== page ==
Turning Tourists into Visitors and Visitors into Pilgrims.

November 28, 2019
November 28, 2019 Michelle

New pilgrimage routes have been unveiled between our wonderful cathedrals and other “holy magnets” in our diocese.

The British Pilgrimage Trust and the Association of English Cathedrals have drawn together a host of walks including a 6.5 mile route from Fountains Abbey to Ripon Cathedral; Paulinus Way, a one-week, 65-mile walk from Todmorden to York Minster and a walk between Halifax Minster and Bradford Cathedral.

A newly-invented route takes walkers from Dewsbury Minster to Wakefield Cathedral or for keen hikers, the Yorkshire Dales Abbey Way is an option – a 136 mile, 13 day pilgrimage from Kirkstall Abbey in Leeds to Whitby Abbey.

Dr Hayward co-founder of the British Pilgrimage Trust said: “Cathedrals are the ultimate symbols of destination.”

“This project is about creating a whole new way of engaging with cathedrals for everyone, whether or not they have been into a cathedral before. It turns cathedrals into more than just tourist places by turning tourists into visitors and visitors into pilgrims.

“Cathedrals are, in some way, holy magnets: most obviously in a visual sense as they are often the only thing you can see on the horizon.”

The Dean of Ripon, the Very Rev John Dobson DL said: “In recent years it has been a joy to see an increasing number of people coming to Ripon as pilgrims. It seems that many who come as tourists and visitors discover that they have become pilgrims before they leave.

“Our Anglo Saxon crypt, a medieval centre of pilgrimage, was built by St Wilfrid in 672 and remains a major attraction for many pilgrims today.

“The crypt symbolises the empty tomb of Christ. Its message of hope, founded in the resurrection of Jesus Christ from the dead, perhaps gives to those who have discovered the Christian faith and those who have yet to do so, a sense of life’s true destination being found in the unfailing love of God.”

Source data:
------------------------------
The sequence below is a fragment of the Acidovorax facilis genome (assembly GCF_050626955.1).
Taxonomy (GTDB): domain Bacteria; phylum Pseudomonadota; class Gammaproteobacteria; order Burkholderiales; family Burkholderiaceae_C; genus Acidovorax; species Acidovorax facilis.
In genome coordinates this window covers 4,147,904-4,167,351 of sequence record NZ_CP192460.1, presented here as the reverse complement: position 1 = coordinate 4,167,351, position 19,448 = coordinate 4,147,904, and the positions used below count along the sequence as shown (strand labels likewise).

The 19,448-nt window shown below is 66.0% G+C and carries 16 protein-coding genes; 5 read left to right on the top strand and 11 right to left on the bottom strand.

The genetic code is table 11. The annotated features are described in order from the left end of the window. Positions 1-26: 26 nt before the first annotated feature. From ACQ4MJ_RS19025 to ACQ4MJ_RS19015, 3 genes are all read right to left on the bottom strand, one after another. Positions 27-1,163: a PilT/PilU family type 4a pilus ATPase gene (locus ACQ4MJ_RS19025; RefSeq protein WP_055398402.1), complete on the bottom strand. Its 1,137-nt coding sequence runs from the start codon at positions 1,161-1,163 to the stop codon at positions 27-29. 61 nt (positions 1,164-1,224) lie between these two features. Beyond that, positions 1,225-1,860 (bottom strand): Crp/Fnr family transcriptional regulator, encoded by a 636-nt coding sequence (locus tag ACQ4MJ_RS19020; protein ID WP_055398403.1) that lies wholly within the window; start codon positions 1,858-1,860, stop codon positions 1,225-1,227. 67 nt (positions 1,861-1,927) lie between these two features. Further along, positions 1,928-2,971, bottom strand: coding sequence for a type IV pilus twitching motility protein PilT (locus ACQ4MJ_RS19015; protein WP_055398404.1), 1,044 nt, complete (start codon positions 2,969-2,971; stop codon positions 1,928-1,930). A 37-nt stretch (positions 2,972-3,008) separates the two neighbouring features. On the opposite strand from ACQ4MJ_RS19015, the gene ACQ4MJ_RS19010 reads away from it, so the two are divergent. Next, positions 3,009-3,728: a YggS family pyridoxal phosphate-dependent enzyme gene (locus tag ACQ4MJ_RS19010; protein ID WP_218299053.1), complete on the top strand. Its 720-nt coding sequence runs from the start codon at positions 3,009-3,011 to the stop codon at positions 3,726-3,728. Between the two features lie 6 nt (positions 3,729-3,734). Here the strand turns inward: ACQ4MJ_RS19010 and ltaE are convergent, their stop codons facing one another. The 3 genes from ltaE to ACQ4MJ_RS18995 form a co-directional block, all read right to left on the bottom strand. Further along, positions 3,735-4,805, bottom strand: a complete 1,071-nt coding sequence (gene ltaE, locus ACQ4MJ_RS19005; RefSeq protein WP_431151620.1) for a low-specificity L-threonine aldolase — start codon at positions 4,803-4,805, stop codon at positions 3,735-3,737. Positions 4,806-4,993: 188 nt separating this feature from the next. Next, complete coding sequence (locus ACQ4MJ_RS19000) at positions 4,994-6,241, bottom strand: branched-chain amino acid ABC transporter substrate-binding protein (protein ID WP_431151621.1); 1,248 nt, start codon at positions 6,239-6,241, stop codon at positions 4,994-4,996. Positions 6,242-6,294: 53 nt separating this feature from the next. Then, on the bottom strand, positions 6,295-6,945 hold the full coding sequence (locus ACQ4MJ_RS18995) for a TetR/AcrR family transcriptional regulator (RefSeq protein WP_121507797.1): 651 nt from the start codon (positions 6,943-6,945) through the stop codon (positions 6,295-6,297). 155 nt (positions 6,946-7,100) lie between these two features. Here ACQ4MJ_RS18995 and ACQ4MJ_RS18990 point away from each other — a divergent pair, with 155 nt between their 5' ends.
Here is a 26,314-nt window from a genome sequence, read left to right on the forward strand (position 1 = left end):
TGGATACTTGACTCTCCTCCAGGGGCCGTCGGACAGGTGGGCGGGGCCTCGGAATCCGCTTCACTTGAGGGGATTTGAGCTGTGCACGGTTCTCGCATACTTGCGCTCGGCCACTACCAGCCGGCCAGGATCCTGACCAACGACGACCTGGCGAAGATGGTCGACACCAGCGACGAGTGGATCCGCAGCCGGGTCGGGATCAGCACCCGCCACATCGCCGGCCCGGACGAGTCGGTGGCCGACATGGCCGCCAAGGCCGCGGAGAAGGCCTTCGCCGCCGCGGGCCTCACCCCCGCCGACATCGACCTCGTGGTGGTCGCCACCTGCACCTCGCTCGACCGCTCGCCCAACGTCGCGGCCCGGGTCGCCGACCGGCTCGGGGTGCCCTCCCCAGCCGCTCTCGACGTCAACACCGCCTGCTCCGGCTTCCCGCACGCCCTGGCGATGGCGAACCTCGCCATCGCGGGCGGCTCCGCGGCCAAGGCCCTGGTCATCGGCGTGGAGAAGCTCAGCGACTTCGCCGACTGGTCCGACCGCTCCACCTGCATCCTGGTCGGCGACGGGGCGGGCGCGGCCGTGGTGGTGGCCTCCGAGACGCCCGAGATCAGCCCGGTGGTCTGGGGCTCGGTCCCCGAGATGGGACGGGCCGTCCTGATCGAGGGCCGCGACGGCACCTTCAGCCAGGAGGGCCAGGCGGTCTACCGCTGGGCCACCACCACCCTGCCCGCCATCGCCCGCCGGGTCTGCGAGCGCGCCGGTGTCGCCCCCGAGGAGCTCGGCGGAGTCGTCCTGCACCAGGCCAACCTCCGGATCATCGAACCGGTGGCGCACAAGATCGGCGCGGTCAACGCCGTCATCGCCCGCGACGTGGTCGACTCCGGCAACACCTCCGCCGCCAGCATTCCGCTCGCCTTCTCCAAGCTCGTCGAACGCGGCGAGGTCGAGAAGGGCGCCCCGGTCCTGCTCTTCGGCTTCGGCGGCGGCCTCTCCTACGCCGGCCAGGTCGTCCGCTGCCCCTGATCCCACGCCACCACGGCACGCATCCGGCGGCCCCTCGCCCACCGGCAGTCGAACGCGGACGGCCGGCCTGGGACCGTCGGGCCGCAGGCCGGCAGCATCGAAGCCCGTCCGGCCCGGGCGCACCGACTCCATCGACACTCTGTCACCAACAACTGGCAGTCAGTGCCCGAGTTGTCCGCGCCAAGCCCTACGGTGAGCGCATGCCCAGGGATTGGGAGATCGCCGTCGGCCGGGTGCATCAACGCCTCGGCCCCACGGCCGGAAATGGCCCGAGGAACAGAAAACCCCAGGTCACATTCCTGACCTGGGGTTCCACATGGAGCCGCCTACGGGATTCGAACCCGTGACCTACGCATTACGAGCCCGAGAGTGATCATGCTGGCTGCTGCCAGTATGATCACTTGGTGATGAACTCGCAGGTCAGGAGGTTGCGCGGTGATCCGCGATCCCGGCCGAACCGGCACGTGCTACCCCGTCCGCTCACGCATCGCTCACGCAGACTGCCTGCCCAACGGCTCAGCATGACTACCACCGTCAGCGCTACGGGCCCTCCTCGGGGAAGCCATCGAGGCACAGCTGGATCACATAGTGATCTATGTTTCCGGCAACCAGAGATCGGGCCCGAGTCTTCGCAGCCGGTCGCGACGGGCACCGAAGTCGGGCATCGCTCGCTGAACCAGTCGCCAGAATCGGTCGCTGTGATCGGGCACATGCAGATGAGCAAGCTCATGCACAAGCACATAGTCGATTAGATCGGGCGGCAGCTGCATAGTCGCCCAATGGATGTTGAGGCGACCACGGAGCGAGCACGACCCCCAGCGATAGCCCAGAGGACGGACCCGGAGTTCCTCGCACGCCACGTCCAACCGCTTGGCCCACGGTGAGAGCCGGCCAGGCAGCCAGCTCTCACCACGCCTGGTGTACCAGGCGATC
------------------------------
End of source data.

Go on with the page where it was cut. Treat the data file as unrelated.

The Dean of Wakefield, the Very Rev Simon Cowling said: “The doors of all our cathedrals always stand open for you, whether you want to come on pilgrimage, or if as individuals you want come and have a conversation with any of us. You will always be welcome and I hope to see you very soon.”

The Dean of Bradford, the Very Rev Jerry Lepine commented: “Bradford Cathedral is a vital part of the life of this city and Diocese and we look forward to our next 100 years.”

This national project aims to establish a pilgrimage route for every Church of England cathedral, taking in established wayfarer routes, other places of faith, “spiritual pathways” and lesser-known walkways.

It pays tribute to a number of cathedral anniversaries taking place next year – from the 850 years since the murder of Thomas Becket, once Archbishop of Canterbury, in 1170 – to the 80th anniversary of the bombing of Coventry.